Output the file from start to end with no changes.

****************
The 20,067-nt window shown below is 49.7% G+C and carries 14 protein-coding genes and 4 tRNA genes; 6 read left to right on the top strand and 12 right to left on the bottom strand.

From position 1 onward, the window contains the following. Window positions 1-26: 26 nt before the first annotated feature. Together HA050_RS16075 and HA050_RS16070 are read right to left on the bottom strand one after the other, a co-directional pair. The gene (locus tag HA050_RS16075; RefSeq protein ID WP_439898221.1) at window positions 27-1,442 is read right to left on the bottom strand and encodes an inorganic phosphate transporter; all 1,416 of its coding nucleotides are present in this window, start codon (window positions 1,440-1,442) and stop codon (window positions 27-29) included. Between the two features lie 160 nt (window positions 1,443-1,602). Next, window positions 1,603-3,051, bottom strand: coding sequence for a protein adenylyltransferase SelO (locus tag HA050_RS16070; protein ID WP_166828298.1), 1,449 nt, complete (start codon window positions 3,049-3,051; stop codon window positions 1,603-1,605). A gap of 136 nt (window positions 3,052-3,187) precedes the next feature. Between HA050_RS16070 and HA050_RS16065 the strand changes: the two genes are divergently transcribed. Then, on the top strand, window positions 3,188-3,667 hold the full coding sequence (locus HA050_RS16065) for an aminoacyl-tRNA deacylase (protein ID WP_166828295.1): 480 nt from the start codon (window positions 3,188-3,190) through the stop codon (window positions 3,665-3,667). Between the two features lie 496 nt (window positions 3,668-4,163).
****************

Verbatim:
The 20,067-nt window shown below is 49.7% G+C and carries 14 protein-coding genes and 4 tRNA genes; 6 read left to right on the top strand and 12 right to left on the bottom strand.

From position 1 onward, the window contains the following. Window positions 1-26: 26 nt before the first annotated feature. Together HA050_RS16075 and HA050_RS16070 are read right to left on the bottom strand one after the other, a co-directional pair. The gene (locus tag HA050_RS16075; RefSeq protein ID WP_439898221.1) at window positions 27-1,442 is read right to left on the bottom strand and encodes an inorganic phosphate transporter; all 1,416 of its coding nucleotides are present in this window, start codon (window positions 1,440-1,442) and stop codon (window positions 27-29) included. Between the two features lie 160 nt (window positions 1,443-1,602). Next, window positions 1,603-3,051, bottom strand: coding sequence for a protein adenylyltransferase SelO (locus tag HA050_RS16070; protein ID WP_166828298.1), 1,449 nt, complete (start codon window positions 3,049-3,051; stop codon window positions 1,603-1,605). A gap of 136 nt (window positions 3,052-3,187) precedes the next feature. Between HA050_RS16070 and HA050_RS16065 the strand changes: the two genes are divergently transcribed. Then, on the top strand, window positions 3,188-3,667 hold the full coding sequence (locus HA050_RS16065) for an aminoacyl-tRNA deacylase (protein ID WP_166828295.1): 480 nt from the start codon (window positions 3,188-3,190) through the stop codon (window positions 3,665-3,667). Between the two features lie 496 nt (window positions 3,668-4,163).